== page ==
New study may reduce time it takes to diagnose heart attacks

You are rushed to a hospital in Albany with chest pains and admitted to the emergency room. Your doctors say that it is too early to tell whether you are having or soon will have a heart attack, so they have you wait. During that time, it is possible that you have some kind of cardiac episode and doctors are not prepared for it. Or, you could end up waiting around only to learn that you had indigestion. This is not a hypothetical scenario, but something that happens in the Albany region every day.

A new study has been released, however, that may reduce the amount of time it takes to diagnose a cardiac episode. This could, of course, better prepare doctors for the damage or danger associated with such an event. It could also be extremely important in reducing or eliminating the tragic loss of life caused by an emergency room physician's failure to diagnose a heart attack.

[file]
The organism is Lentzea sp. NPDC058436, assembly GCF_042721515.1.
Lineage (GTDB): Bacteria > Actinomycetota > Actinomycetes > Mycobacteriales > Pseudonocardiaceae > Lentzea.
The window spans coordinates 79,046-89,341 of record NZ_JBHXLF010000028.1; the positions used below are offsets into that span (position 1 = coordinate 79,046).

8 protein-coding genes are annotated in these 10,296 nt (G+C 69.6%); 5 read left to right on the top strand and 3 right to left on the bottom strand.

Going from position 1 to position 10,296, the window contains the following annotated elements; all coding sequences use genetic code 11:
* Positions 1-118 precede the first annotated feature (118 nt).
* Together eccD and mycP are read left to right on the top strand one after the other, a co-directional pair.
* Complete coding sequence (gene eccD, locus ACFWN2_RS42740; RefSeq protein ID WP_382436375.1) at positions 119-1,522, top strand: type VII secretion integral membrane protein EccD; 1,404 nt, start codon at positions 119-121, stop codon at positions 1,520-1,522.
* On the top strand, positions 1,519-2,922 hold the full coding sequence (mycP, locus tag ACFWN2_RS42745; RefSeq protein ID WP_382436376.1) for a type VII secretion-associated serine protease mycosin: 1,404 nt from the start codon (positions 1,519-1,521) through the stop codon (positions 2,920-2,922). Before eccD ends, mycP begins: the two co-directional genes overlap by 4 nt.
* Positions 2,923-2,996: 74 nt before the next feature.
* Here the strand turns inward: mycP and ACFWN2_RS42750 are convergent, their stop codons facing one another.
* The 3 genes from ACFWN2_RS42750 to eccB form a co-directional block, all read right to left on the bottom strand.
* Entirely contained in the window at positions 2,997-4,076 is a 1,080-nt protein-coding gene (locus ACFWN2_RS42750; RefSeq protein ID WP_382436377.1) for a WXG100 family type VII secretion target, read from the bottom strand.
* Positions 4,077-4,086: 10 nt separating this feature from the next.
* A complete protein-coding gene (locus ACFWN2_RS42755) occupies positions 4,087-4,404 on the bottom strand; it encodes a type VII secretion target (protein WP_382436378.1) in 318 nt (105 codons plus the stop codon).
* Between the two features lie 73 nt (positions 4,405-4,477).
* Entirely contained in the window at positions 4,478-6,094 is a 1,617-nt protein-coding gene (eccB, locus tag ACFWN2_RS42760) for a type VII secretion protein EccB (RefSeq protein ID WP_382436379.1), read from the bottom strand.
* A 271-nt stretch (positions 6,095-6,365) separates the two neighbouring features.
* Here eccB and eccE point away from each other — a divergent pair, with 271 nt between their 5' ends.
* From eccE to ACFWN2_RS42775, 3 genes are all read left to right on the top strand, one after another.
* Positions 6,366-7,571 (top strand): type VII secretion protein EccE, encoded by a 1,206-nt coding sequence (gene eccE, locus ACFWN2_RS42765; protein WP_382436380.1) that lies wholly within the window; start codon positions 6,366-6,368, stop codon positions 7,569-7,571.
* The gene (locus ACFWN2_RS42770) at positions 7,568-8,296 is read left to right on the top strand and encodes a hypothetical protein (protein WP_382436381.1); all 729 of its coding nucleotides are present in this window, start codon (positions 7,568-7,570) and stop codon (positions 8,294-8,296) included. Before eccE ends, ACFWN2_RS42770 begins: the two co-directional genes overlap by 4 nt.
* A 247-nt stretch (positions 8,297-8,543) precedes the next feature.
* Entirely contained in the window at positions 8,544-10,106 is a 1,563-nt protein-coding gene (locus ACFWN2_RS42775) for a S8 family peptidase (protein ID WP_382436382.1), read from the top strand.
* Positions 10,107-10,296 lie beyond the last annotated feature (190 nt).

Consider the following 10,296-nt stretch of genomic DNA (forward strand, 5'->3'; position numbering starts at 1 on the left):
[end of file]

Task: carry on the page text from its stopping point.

A professor of medicine has commented that while the study will serve as an important tool in diagnostics, it has a little way to go before it is commonly used in the emergency room. The algorithm laid out in the study is generalized and will not apply to ever single group that comes in to the emergency room with signs of heart attack. Rather, there will need to be several different algorithms covering all the different potential patients who would need to be diagnosed.

The study traced the presence of a biochemical marker within 872 patients. The marker, known as high-sensitivity cardiac troponin assays, was charted from an initial reading to the end of the first hour. The amount of change was entered into the algorithm to determine if the patient fell into rule-out, rule-in or observational categories for cardiac events.

While this algorithm is not yet perfect, it stands to serve as an important tool in diagnosing patients in the future.

Source: Medical News Today, "Heart Attack Test Gives Diagnosis in 1 Hour," Catharine Paddock, August 16, 2012

Check out our medical malpractice page to learn more about physicians' failure to diagnose medical conditions.


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